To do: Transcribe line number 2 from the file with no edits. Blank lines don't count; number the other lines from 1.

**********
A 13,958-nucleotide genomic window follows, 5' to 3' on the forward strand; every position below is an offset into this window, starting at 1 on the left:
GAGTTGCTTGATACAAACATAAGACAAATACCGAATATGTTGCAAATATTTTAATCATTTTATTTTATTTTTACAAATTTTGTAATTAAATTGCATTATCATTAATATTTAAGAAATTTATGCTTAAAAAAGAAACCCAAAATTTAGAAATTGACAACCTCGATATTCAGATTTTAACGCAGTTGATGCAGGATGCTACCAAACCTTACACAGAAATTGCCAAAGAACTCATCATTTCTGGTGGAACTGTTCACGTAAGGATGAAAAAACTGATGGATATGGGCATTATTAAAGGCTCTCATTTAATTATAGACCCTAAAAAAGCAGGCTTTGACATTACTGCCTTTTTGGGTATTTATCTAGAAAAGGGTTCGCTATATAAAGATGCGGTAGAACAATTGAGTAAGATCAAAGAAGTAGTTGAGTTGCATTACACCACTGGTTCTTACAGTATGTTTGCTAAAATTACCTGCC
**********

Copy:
GAGTTGCTTGATACAAACATAAGACAAATACCGAATATGTTGCAAATATTTTAATCATTTTATTTTATTTTTACAAATTTTGTAATTAAATTGCATTATCATTAATATTTAAGAAATTTATGCTTAAAAAAGAAACCCAAAATTTAGAAATTGACAACCTCGATATTCAGATTTTAACGCAGTTGATGCAGGATGCTACCAAACCTTACACAGAAATTGCCAAAGAACTCATCATTTCTGGTGGAACTGTTCACGTAAGGATGAAAAAACTGATGGATATGGGCATTATTAAAGGCTCTCATTTAATTATAGACCCTAAAAAAGCAGGCTTTGACATTACTGCCTTTTTGGGTATTTATCTAGAAAAGGGTTCGCTATATAAAGATGCGGTAGAACAATTGAGTAAGATCAAAGAAGTAGTTGAGTTGCATTACACCACTGGTTCTTACAGTATGTTTGCTAAAATTACCTGCC